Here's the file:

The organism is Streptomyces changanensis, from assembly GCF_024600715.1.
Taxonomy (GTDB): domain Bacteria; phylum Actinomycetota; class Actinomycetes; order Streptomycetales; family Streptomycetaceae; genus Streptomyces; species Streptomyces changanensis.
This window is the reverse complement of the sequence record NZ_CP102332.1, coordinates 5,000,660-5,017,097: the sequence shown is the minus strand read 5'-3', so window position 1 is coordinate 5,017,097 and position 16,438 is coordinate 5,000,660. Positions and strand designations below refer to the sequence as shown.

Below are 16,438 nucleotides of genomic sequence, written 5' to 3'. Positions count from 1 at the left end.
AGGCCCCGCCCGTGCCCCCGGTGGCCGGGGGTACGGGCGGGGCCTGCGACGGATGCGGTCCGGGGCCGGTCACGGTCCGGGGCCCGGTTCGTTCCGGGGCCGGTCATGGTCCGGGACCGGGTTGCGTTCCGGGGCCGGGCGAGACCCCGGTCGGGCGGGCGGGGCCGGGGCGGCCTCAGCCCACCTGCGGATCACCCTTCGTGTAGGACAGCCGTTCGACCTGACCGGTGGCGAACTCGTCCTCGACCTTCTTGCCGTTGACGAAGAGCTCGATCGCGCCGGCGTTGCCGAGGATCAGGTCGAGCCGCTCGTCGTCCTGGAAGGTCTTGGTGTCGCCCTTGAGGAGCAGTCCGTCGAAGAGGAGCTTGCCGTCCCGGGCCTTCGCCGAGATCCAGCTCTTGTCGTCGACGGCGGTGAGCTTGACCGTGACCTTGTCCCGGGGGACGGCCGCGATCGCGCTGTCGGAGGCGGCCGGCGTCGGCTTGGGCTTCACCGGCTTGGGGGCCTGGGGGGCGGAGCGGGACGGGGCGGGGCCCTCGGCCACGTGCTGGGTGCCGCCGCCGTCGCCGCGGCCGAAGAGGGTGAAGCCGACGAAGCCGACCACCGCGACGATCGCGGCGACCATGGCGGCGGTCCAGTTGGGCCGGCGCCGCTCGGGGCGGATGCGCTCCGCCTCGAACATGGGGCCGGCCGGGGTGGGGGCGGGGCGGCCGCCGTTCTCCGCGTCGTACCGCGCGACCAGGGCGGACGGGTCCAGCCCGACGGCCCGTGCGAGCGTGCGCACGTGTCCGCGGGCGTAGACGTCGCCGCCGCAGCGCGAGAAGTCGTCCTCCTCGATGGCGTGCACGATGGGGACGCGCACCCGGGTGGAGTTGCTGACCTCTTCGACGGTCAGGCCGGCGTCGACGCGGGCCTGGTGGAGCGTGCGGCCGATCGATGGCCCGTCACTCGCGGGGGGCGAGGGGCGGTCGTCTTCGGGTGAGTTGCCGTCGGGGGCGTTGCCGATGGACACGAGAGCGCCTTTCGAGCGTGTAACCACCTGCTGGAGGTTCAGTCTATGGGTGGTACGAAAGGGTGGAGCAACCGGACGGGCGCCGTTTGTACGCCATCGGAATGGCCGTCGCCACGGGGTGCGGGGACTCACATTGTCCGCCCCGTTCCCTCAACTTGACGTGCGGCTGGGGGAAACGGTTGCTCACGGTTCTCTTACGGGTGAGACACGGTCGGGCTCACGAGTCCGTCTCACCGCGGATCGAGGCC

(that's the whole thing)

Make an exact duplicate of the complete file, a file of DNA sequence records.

The organism is Streptomyces changanensis, from assembly GCF_024600715.1.
Taxonomy (GTDB): domain Bacteria; phylum Actinomycetota; class Actinomycetes; order Streptomycetales; family Streptomycetaceae; genus Streptomyces; species Streptomyces changanensis.
This window is the reverse complement of the sequence record NZ_CP102332.1, coordinates 5,000,660-5,017,097: the sequence shown is the minus strand read 5'-3', so window position 1 is coordinate 5,017,097 and position 16,438 is coordinate 5,000,660. Positions and strand designations below refer to the sequence as shown.

Below are 16,438 nucleotides of genomic sequence, written 5' to 3'. Positions count from 1 at the left end.
AGGCCCCGCCCGTGCCCCCGGTGGCCGGGGGTACGGGCGGGGCCTGCGACGGATGCGGTCCGGGGCCGGTCACGGTCCGGGGCCCGGTTCGTTCCGGGGCCGGTCATGGTCCGGGACCGGGTTGCGTTCCGGGGCCGGGCGAGACCCCGGTCGGGCGGGCGGGGCCGGGGCGGCCTCAGCCCACCTGCGGATCACCCTTCGTGTAGGACAGCCGTTCGACCTGACCGGTGGCGAACTCGTCCTCGACCTTCTTGCCGTTGACGAAGAGCTCGATCGCGCCGGCGTTGCCGAGGATCAGGTCGAGCCGCTCGTCGTCCTGGAAGGTCTTGGTGTCGCCCTTGAGGAGCAGTCCGTCGAAGAGGAGCTTGCCGTCCCGGGCCTTCGCCGAGATCCAGCTCTTGTCGTCGACGGCGGTGAGCTTGACCGTGACCTTGTCCCGGGGGACGGCCGCGATCGCGCTGTCGGAGGCGGCCGGCGTCGGCTTGGGCTTCACCGGCTTGGGGGCCTGGGGGGCGGAGCGGGACGGGGCGGGGCCCTCGGCCACGTGCTGGGTGCCGCCGCCGTCGCCGCGGCCGAAGAGGGTGAAGCCGACGAAGCCGACCACCGCGACGATCGCGGCGACCATGGCGGCGGTCCAGTTGGGCCGGCGCCGCTCGGGGCGGATGCGCTCCGCCTCGAACATGGGGCCGGCCGGGGTGGGGGCGGGGCGGCCGCCGTTCTCCGCGTCGTACCGCGCGACCAGGGCGGACGGGTCCAGCCCGACGGCCCGTGCGAGCGTGCGCACGTGTCCGCGGGCGTAGACGTCGCCGCCGCAGCGCGAGAAGTCGTCCTCCTCGATGGCGTGCACGATGGGGACGCGCACCCGGGTGGAGTTGCTGACCTCTTCGACGGTCAGGCCGGCGTCGACGCGGGCCTGGTGGAGCGTGCGGCCGATCGATGGCCCGTCACTCGCGGGGGGCGAGGGGCGGTCGTCTTCGGGTGAGTTGCCGTCGGGGGCGTTGCCGATGGACACGAGAGCGCCTTTCGAGCGTGTAACCACCTGCTGGAGGTTCAGTCTATGGGTGGTACGAAAGGGTGGAGCAACCGGACGGGCGCCGTTTGTACGCCATCGGAATGGCCGTCGCCACGGGGTGCGGGGACTCACATTGTCCGCCCCGTTCCCTCAACTTGACGTGCGGCTGGGGGAAACGGTTGCTCACGGTTCTCTTACGGGTGAGACACGGTCGGGCTCACGAGTCCGTCTCACCGCGGATCGAGGCC